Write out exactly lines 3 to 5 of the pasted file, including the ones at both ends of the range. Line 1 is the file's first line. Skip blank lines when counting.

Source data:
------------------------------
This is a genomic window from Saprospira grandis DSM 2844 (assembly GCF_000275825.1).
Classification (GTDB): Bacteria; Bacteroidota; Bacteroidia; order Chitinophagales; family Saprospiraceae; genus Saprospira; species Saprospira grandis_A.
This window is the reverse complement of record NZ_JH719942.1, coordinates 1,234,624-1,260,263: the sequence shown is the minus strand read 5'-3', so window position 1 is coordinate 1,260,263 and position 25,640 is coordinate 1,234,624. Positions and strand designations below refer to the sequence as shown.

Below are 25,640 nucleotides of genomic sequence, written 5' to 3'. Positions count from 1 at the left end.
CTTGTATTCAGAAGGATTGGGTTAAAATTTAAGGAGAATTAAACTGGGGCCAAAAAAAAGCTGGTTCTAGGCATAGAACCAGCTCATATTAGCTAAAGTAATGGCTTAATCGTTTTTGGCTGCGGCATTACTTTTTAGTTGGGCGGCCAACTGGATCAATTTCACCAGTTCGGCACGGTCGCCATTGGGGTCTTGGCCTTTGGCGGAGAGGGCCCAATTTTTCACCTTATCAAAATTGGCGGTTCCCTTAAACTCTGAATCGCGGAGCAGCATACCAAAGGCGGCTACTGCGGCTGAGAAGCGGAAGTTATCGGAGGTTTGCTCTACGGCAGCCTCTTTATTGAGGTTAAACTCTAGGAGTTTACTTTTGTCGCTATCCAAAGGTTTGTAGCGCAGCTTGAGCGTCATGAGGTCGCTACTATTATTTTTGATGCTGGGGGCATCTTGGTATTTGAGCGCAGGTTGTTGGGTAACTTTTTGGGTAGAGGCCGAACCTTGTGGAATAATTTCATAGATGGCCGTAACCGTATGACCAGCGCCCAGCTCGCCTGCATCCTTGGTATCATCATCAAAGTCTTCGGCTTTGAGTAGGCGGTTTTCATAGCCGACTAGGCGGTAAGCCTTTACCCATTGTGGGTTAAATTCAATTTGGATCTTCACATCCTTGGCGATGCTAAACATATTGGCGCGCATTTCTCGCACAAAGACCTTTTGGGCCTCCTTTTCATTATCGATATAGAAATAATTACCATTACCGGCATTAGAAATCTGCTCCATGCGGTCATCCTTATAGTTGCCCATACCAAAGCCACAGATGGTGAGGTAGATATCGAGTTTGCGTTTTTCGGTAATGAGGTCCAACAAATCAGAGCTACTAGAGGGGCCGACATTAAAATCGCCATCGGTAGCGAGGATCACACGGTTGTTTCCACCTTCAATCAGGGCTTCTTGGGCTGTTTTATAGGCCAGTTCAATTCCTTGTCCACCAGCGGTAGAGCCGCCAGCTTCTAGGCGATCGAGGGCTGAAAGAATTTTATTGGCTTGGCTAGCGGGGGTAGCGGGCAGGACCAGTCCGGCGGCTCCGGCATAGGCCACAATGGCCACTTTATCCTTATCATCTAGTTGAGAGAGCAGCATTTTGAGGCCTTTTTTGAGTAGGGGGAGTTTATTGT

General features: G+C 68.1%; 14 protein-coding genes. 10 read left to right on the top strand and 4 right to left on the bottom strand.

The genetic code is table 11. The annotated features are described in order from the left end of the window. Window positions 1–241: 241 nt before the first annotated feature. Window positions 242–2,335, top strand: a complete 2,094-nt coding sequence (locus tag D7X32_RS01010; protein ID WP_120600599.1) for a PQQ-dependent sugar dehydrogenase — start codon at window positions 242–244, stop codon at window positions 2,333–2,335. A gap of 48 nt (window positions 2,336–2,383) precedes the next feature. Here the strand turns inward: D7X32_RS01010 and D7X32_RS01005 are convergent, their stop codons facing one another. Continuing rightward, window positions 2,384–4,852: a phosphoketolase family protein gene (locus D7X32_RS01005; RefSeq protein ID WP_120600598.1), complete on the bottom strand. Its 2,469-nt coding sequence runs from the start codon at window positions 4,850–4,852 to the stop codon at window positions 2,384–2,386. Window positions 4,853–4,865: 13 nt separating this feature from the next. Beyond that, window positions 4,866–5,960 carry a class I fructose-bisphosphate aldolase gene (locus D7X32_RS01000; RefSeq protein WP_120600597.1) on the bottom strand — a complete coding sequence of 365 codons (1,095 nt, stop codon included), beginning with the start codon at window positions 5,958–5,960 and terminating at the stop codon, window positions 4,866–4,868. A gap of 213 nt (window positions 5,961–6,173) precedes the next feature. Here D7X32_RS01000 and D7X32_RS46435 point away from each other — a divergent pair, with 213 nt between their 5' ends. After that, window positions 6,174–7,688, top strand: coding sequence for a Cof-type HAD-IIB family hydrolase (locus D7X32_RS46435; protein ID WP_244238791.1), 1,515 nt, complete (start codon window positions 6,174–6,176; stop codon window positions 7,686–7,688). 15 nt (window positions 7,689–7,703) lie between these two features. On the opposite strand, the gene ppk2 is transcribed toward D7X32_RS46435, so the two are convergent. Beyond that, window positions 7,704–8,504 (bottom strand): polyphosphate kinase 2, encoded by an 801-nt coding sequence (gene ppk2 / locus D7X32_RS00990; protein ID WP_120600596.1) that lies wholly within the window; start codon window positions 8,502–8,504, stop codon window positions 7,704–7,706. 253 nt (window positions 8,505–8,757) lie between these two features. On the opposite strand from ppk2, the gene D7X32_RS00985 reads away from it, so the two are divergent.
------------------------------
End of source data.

This window is the reverse complement of record NZ_JH719942.1, coordinates 1,234,624-1,260,263: the sequence shown is the minus strand read 5'-3', so window position 1 is coordinate 1,260,263 and position 25,640 is coordinate 1,234,624. Positions and strand designations below refer to the sequence as shown.

Below are 25,640 nucleotides of genomic sequence, written 5' to 3'. Positions count from 1 at the left end.
CTTGTATTCAGAAGGATTGGGTTAAAATTTAAGGAGAATTAAACTGGGGCCAAAAAAAAGCTGGTTCTAGGCATAGAACCAGCTCATATTAGCTAAAGTAATGGCTTAATCGTTTTTGGCTGCGGCATTACTTTTTAGTTGGGCGGCCAACTGGATCAATTTCACCAGTTCGGCACGGTCGCCATTGGGGTCTTGGCCTTTGGCGGAGAGGGCCCAATTTTTCACCTTATCAAAATTGGCGGTTCCCTTAAACTCTGAATCGCGGAGCAGCATACCAAAGGCGGCTACTGCGGCTGAGAAGCGGAAGTTATCGGAGGTTTGCTCTACGGCAGCCTCTTTATTGAGGTTAAACTCTAGGAGTTTACTTTTGTCGCTATCCAAAGGTTTGTAGCGCAGCTTGAGCGTCATGAGGTCGCTACTATTATTTTTGATGCTGGGGGCATCTTGGTATTTGAGCGCAGGTTGTTGGGTAACTTTTTGGGTAGAGGCCGAACCTTGTGGAATAATTTCATAGATGGCCGTAACCGTATGACCAGCGCCCAGCTCGCCTGCATCCTTGGTATCATCATCAAAGTCTTCGGCTTTGAGTAGGCGGTTTTCATAGCCGACTAGGCGGTAAGCCTTTACCCATTGTGGGTTAAATTCAATTTGGATCTTCACATCCTTGGCGATGCTAAACATATTGGCGCGCATTTCTCGCACAAAGACCTTTTGGGCCTCCTTTTCATTATCGATATAGAAATAATTACCATTACCGGCATTAGAAATCTGCTCCATGCGGTCATCCTTATAGTTGCCCATACCAAAGCCACAGATGGTGAGGTAGATATCGAGTTTGCGTTTTTCGGTAATGAGGTCCAACAAATCAGAGCTACTAGAGGGGCCGACATTAAAATCGCCATCGGTAGCGAGGATCACACGGTTGTTTCCACCTTCAATCAGGGCTTCTTGGGCTGTTTTATAGGCCAGTTCAATTCCTTGTCCACCAGCGGTAGAGCCGCCAGCTTCTAGGCGATCGAGGGCTGAAAGAATTTTATTGGCTTGGCTAGCGGGGGTAGCGGGCAGGACCAGTCCGGCGGCTCCGGCATAGGCCACAATGGCCACTTTATCCTTATCATCTAGTTGAGAGAGCAGCATTTTGAGGCCTTTTTTGAGTAGGGGGAGTTTATTGT